Posted by Dennis GannonDirector of Cloud Research Strategy, Microsoft Research
Over the past two years, we have seen growing interest from the scientific community in using public clouds for research. As part of the original Cloud Research Engagement Initiative in 2010, Microsoft partnered with funding agencies all over the world to award more than 75 research teams for projects using Microsoft’s Windows Azure cloud. The research covers topics in computer science, biology, physics, chemistry, social science, geology, ecology, meteorology and drug discovery. More details about these projects can be found here.
From an informal survey of these projects, we learned researchers value the concept of using an on-demand, scalable compute resource over acquiring, deploying and managing a dedicated resource. Ninety percent of these researchers were pleased with their ROI using cloud services to build their application and would use cloud resources again. Of course, this sample is biased. These researchers are, for the most part, the leading edge risk takers and early adopters.
The most enthusiastic responses to our survey came from research teams with limited access to large scale computational resources. These were also the research teams with a community of users who had a pressing need for help from the cloud. For example, a research team at the Geography of Natural Disasters Laboratory at the University of Aegean in Greece built a cloud application that can be used to simulate wildfire propagation. The end users of the service are primarily emergency responders, including the fire service, fire departments and civil protection agencies that must deal with wildfires on the island of Lesvos.
The idea of using the cloud to help broader communities extends to scientific disciplines. The vast majority of scientists don’t want to learn to program a cluster, a supercomputer or a cloud. They want to get on with their science. This describes the vast majority of the research community.
The problem faced by these researchers results from the avalanche of data from instruments, digital records, surveys and the World Wide Web hitting every research discipline. We are witnessing the birth of the fourth paradigm of science where large-scale data analysis now stands as a peer of theory, experiment and simulation. Advanced visualization used to be the only way to spot the trends in massive amounts of scientific data. Now machine learning can recognize patterns in data collection that are far too large or complex to visualize. Advanced data analytics and machine learning are now being used widely in the commercial sector to understand how the economy works, how to make our online searches more relevant and how to help hospitals deal with high re-admission rates.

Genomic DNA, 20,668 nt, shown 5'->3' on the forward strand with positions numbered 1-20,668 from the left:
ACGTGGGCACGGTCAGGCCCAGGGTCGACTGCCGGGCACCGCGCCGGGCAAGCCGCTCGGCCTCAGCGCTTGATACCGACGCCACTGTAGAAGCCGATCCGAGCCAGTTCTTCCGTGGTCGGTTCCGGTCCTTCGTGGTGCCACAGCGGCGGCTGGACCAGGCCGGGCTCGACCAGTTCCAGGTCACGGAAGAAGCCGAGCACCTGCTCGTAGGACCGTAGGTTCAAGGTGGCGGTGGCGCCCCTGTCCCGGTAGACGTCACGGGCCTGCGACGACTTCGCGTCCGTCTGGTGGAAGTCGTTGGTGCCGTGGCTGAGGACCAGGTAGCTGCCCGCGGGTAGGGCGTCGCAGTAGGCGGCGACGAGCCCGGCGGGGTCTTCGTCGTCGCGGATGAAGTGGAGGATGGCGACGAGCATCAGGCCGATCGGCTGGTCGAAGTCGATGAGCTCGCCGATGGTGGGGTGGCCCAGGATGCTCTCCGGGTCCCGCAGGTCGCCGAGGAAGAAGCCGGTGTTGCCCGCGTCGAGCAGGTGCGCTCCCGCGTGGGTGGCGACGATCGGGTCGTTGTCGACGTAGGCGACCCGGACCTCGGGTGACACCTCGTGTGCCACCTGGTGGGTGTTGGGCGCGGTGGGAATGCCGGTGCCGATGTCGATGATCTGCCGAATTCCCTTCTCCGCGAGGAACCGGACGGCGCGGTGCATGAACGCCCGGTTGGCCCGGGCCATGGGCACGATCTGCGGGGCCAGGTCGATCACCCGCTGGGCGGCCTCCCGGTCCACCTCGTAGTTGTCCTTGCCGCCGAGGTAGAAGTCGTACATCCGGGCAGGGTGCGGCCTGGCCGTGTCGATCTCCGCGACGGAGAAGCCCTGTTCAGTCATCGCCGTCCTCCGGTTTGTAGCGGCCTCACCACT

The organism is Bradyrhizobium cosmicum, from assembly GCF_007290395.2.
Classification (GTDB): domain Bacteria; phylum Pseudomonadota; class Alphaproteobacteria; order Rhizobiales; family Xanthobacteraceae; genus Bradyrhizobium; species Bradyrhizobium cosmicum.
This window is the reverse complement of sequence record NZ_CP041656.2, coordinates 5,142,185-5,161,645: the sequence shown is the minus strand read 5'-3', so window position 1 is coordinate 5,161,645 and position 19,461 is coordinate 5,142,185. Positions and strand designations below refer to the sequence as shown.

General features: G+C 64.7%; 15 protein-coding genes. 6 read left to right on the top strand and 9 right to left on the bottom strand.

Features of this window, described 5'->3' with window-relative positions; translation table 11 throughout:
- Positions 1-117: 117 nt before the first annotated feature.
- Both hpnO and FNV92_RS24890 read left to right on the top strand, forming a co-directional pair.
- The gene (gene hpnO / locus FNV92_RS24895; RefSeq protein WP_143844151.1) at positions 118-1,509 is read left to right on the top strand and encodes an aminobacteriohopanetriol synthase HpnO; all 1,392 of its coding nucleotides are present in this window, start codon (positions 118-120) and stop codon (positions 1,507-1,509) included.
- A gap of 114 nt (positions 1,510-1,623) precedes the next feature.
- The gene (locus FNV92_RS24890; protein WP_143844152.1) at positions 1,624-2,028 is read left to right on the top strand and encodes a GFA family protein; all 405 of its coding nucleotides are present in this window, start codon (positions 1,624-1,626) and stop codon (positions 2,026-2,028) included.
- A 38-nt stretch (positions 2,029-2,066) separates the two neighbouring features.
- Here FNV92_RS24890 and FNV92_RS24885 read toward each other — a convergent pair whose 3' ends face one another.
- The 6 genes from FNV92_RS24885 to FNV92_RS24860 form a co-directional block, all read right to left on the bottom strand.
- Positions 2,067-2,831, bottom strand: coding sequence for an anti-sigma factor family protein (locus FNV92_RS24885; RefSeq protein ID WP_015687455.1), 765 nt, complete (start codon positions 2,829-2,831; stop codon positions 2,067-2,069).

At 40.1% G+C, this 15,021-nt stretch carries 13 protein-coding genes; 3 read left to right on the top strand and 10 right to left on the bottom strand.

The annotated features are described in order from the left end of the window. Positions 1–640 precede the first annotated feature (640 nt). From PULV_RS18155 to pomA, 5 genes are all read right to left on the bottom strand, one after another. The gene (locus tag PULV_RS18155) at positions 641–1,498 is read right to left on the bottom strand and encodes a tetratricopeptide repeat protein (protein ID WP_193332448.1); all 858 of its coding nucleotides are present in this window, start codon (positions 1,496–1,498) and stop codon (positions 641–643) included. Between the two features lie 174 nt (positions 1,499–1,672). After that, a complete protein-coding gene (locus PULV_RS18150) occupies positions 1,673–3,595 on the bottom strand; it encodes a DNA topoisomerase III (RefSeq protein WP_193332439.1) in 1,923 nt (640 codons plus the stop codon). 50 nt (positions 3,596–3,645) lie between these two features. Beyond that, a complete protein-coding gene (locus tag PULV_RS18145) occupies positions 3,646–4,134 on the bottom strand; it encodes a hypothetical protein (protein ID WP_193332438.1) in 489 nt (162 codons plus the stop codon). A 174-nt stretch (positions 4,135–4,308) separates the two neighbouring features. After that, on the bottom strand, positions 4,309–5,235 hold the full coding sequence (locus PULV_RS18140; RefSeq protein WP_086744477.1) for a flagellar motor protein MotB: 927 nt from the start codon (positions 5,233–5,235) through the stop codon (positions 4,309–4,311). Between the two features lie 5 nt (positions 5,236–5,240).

Science is brimming with opportunities for us to use these techniques on our exploding data collections. For example, techniques such as those developed by David Heckerman and his Microsoft Research team are being used to understand the genetic causes of diseases. They used 27,000 computing cores on Windows Azure for a Genome Wide Association study (GWAS) of a large population. While this is a remarkable computational achievement, one exciting outcome is that the results of the analysis are now freely available as a cloud service (Epistasis GWAS for 7 common diseases) on the Windows Azure Marketplace.
Many public scientific data collections are growing so fast that there is no way for an individual researcher to download them. And, as their personal data collections grow, researchers are putting pressure on overstressed university resources to house and maintain them. Funding agencies around the world are starting to insist that data from publicly funded research should be made available to the public, but it is not clear how we will financially sustain all these data collections.
Fortunately, high-quality data is very valuable, provided it is easy to access and analyze. Given a highly valuable research collection and user friendly cloud analysis tools such as the Epistasis GWAS service, the research community may be able to support it through modest subscriptions. A great example of this model is the Michigan Inter-university Consortium for Political and Social Research (ICPSR), a high quality data collection run by an expert curation team that has existed for 50 years and is funded by a combination of grants and dues paid by hundreds of member institutions. Working with Internet2, we have already begun discussions with research community members about how we can build cloud services for science. Our long-term goal is to create self-sustaining scientific research ecosystems of data and services based on community data and community supported tools. Science is driven by a combination of trusted open source tools and high-quality commercial software. We can make these widely available in the cloud as services. In addition to supporting the data and computation, we believe expert users will also have a platform to create and market indispensable research services. In the cloud world, we have “Infrastructure as a Service”, “Platform as a Service” and “Software as a Service.” Why not “Research as a Service”?